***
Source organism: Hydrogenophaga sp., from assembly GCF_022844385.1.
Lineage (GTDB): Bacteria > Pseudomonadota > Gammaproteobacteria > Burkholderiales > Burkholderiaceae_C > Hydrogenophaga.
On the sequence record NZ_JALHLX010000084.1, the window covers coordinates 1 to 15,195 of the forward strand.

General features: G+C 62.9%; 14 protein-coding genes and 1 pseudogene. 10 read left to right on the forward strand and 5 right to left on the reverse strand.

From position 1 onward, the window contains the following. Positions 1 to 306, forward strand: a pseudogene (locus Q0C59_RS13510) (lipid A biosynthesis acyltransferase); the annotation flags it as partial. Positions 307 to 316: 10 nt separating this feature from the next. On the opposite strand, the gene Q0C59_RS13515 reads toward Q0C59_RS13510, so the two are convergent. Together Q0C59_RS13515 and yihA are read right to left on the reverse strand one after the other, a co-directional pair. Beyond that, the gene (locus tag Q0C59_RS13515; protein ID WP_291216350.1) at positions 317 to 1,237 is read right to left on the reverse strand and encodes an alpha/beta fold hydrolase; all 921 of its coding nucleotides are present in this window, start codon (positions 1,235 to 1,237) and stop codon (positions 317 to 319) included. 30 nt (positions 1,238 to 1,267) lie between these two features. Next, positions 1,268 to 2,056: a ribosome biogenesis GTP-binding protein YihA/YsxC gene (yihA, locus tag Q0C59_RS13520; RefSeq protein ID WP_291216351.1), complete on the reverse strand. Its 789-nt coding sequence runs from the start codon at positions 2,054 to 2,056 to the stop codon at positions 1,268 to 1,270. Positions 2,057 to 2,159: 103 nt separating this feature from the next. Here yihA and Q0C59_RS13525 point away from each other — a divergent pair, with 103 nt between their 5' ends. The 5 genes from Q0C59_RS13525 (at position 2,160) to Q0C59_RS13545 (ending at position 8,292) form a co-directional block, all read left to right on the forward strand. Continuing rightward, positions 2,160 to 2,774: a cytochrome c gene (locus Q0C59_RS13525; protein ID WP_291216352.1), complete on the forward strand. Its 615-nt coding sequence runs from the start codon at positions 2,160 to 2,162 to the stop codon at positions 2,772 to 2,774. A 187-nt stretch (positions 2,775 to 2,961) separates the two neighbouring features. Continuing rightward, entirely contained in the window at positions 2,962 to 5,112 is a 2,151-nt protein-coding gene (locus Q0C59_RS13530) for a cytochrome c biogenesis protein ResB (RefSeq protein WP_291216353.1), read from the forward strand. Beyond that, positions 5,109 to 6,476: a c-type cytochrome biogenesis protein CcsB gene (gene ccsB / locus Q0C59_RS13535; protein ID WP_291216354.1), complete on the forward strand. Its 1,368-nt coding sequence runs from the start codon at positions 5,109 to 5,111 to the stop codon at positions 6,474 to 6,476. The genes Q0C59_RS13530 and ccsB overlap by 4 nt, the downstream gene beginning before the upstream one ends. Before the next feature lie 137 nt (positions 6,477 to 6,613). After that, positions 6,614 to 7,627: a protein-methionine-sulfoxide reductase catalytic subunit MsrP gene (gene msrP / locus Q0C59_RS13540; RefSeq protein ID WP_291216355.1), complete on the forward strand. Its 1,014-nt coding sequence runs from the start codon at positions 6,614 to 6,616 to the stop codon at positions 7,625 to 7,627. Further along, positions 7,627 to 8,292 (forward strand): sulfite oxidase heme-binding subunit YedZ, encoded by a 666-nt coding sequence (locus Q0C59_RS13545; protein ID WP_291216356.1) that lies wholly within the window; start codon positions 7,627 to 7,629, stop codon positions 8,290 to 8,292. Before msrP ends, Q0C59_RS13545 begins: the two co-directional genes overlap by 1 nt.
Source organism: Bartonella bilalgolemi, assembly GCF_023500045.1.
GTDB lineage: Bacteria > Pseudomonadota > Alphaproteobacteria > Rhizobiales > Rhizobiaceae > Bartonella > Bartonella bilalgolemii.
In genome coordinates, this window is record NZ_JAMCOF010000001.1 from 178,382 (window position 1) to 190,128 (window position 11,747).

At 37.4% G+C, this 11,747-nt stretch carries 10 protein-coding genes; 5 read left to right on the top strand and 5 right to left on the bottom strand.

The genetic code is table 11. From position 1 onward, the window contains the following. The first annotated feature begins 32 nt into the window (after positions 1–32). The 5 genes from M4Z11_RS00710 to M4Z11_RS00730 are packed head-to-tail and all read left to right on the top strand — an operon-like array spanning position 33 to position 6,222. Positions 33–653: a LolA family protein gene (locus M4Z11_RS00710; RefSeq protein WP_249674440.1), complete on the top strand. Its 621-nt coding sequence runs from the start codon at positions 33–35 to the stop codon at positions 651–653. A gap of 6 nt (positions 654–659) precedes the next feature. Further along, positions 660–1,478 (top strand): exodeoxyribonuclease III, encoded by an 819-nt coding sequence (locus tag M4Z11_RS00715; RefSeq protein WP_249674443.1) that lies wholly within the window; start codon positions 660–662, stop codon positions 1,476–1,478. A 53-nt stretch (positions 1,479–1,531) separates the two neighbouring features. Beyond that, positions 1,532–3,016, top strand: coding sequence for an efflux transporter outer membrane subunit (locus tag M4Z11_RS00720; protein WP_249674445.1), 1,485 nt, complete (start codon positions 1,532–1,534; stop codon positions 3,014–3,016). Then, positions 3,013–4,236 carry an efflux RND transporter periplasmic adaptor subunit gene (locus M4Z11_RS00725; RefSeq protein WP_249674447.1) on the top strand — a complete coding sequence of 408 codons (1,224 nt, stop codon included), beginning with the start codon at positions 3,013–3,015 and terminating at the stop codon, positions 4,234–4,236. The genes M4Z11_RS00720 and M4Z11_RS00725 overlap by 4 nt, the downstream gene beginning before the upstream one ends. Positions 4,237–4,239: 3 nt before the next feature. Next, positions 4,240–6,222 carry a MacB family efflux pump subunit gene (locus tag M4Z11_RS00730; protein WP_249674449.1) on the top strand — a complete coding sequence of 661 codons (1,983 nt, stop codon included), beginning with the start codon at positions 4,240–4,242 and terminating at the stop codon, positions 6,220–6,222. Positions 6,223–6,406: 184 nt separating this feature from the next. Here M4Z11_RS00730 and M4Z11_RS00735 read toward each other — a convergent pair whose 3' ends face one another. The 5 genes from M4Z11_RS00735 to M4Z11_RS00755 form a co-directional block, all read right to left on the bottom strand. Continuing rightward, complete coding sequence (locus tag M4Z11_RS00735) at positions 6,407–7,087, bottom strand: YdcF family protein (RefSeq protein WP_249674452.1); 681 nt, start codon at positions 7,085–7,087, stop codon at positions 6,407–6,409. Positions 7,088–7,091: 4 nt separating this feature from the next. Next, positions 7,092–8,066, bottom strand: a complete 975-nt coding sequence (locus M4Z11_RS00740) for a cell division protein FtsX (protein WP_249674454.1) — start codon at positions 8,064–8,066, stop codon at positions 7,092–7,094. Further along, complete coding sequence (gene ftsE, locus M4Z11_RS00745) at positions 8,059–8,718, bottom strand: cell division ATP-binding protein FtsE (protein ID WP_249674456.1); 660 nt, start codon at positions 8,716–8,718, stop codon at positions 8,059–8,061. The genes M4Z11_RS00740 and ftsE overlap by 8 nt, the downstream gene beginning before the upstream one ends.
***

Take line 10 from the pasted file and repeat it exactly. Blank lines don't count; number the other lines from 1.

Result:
The genetic code is table 11. From position 1 onward, the window contains the following. The first annotated feature begins 32 nt into the window (after positions 1–32). The 5 genes from M4Z11_RS00710 to M4Z11_RS00730 are packed head-to-tail and all read left to right on the top strand — an operon-like array spanning position 33 to position 6,222. Positions 33–653: a LolA family protein gene (locus M4Z11_RS00710; RefSeq protein WP_249674440.1), complete on the top strand. Its 621-nt coding sequence runs from the start codon at positions 33–35 to the stop codon at positions 651–653. A gap of 6 nt (positions 654–659) precedes the next feature. Further along, positions 660–1,478 (top strand): exodeoxyribonuclease III, encoded by an 819-nt coding sequence (locus tag M4Z11_RS00715; RefSeq protein WP_249674443.1) that lies wholly within the window; start codon positions 660–662, stop codon positions 1,476–1,478. A 53-nt stretch (positions 1,479–1,531) separates the two neighbouring features. Beyond that, positions 1,532–3,016, top strand: coding sequence for an efflux transporter outer membrane subunit (locus tag M4Z11_RS00720; protein WP_249674445.1), 1,485 nt, complete (start codon positions 1,532–1,534; stop codon positions 3,014–3,016). Then, positions 3,013–4,236 carry an efflux RND transporter periplasmic adaptor subunit gene (locus M4Z11_RS00725; RefSeq protein WP_249674447.1) on the top strand — a complete coding sequence of 408 codons (1,224 nt, stop codon included), beginning with the start codon at positions 3,013–3,015 and terminating at the stop codon, positions 4,234–4,236. The genes M4Z11_RS00720 and M4Z11_RS00725 overlap by 4 nt, the downstream gene beginning before the upstream one ends. Positions 4,237–4,239: 3 nt before the next feature. Next, positions 4,240–6,222 carry a MacB family efflux pump subunit gene (locus tag M4Z11_RS00730; protein WP_249674449.1) on the top strand — a complete coding sequence of 661 codons (1,983 nt, stop codon included), beginning with the start codon at positions 4,240–4,242 and terminating at the stop codon, positions 6,220–6,222. Positions 6,223–6,406: 184 nt separating this feature from the next. Here M4Z11_RS00730 and M4Z11_RS00735 read toward each other — a convergent pair whose 3' ends face one another. The 5 genes from M4Z11_RS00735 to M4Z11_RS00755 form a co-directional block, all read right to left on the bottom strand. Continuing rightward, complete coding sequence (locus tag M4Z11_RS00735) at positions 6,407–7,087, bottom strand: YdcF family protein (RefSeq protein WP_249674452.1); 681 nt, start codon at positions 7,085–7,087, stop codon at positions 6,407–6,409. Positions 7,088–7,091: 4 nt separating this feature from the next. Next, positions 7,092–8,066, bottom strand: a complete 975-nt coding sequence (locus M4Z11_RS00740) for a cell division protein FtsX (protein WP_249674454.1) — start codon at positions 8,064–8,066, stop codon at positions 7,092–7,094. Further along, complete coding sequence (gene ftsE, locus M4Z11_RS00745) at positions 8,059–8,718, bottom strand: cell division ATP-binding protein FtsE (protein ID WP_249674456.1); 660 nt, start codon at positions 8,716–8,718, stop codon at positions 8,059–8,061. The genes M4Z11_RS00740 and ftsE overlap by 8 nt, the downstream gene beginning before the upstream one ends.